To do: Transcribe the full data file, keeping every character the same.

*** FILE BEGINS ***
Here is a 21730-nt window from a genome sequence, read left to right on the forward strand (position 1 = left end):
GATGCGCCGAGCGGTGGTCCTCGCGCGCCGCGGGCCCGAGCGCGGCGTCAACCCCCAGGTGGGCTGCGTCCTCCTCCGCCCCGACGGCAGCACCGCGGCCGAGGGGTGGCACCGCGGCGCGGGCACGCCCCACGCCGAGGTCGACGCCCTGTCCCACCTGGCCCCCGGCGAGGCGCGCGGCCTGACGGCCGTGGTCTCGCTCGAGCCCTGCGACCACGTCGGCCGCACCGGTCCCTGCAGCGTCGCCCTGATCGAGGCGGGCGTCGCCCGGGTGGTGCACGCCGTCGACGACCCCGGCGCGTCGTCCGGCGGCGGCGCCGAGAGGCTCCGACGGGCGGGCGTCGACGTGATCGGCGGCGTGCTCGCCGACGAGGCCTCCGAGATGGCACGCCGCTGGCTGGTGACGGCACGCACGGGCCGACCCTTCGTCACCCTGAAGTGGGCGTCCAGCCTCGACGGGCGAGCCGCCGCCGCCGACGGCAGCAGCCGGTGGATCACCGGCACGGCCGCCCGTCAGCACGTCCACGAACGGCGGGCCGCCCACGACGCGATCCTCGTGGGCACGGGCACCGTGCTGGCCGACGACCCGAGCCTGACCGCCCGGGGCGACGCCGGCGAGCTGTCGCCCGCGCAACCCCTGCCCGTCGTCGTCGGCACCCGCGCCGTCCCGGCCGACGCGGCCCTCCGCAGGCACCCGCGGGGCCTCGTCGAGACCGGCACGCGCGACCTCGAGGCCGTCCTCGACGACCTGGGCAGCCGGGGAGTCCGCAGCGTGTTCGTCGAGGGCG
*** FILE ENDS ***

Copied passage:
Here is a 21730-nt window from a genome sequence, read left to right on the forward strand (position 1 = left end):
GATGCGCCGAGCGGTGGTCCTCGCGCGCCGCGGGCCCGAGCGCGGCGTCAACCCCCAGGTGGGCTGCGTCCTCCTCCGCCCCGACGGCAGCACCGCGGCCGAGGGGTGGCACCGCGGCGCGGGCACGCCCCACGCCGAGGTCGACGCCCTGTCCCACCTGGCCCCCGGCGAGGCGCGCGGCCTGACGGCCGTGGTCTCGCTCGAGCCCTGCGACCACGTCGGCCGCACCGGTCCCTGCAGCGTCGCCCTGATCGAGGCGGGCGTCGCCCGGGTGGTGCACGCCGTCGACGACCCCGGCGCGTCGTCCGGCGGCGGCGCCGAGAGGCTCCGACGGGCGGGCGTCGACGTGATCGGCGGCGTGCTCGCCGACGAGGCCTCCGAGATGGCACGCCGCTGGCTGGTGACGGCACGCACGGGCCGACCCTTCGTCACCCTGAAGTGGGCGTCCAGCCTCGACGGGCGAGCCGCCGCCGCCGACGGCAGCAGCCGGTGGATCACCGGCACGGCCGCCCGTCAGCACGTCCACGAACGGCGGGCCGCCCACGACGCGATCCTCGTGGGCACGGGCACCGTGCTGGCCGACGACCCGAGCCTGACCGCCCGGGGCGACGCCGGCGAGCTGTCGCCCGCGCAACCCCTGCCCGTCGTCGTCGGCACCCGCGCCGTCCCGGCCGACGCGGCCCTCCGCAGGCACCCGCGGGGCCTCGTCGAGACCGGCACGCGCGACCTCGAGGCCGTCCTCGACGACCTGGGCAGCCGGGGAGTCCGCAGCGTGTTCGTCGAGGGCG